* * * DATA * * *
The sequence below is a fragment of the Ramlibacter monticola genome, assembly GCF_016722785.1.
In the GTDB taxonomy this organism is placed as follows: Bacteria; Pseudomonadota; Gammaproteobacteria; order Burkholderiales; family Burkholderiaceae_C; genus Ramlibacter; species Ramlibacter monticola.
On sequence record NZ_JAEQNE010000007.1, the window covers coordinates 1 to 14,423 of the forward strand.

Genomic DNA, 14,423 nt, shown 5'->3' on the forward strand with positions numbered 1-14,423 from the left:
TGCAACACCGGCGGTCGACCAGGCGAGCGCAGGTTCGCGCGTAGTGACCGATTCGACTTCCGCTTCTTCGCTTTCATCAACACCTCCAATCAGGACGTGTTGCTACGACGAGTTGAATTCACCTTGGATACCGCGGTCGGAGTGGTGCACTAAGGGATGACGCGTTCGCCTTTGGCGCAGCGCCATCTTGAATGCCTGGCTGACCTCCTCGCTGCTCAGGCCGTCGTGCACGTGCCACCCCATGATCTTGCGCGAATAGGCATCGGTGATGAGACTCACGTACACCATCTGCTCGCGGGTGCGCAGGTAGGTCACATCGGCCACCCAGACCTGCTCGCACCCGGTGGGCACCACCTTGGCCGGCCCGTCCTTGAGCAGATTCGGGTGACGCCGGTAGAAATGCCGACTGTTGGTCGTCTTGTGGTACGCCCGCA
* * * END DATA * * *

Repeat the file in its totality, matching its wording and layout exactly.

The sequence below is a fragment of the Ramlibacter monticola genome, assembly GCF_016722785.1.
In the GTDB taxonomy this organism is placed as follows: Bacteria; Pseudomonadota; Gammaproteobacteria; order Burkholderiales; family Burkholderiaceae_C; genus Ramlibacter; species Ramlibacter monticola.
On sequence record NZ_JAEQNE010000007.1, the window covers coordinates 1 to 14,423 of the forward strand.

Genomic DNA, 14,423 nt, shown 5'->3' on the forward strand with positions numbered 1-14,423 from the left:
TGCAACACCGGCGGTCGACCAGGCGAGCGCAGGTTCGCGCGTAGTGACCGATTCGACTTCCGCTTCTTCGCTTTCATCAACACCTCCAATCAGGACGTGTTGCTACGACGAGTTGAATTCACCTTGGATACCGCGGTCGGAGTGGTGCACTAAGGGATGACGCGTTCGCCTTTGGCGCAGCGCCATCTTGAATGCCTGGCTGACCTCCTCGCTGCTCAGGCCGTCGTGCACGTGCCACCCCATGATCTTGCGCGAATAGGCATCGGTGATGAGACTCACGTACACCATCTGCTCGCGGGTGCGCAGGTAGGTCACATCGGCCACCCAGACCTGCTCGCACCCGGTGGGCACCACCTTGGCCGGCCCGTCCTTGAGCAGATTCGGGTGACGCCGGTAGAAATGCCGACTGTTGGTCGTCTTGTGGTACGCCCGCA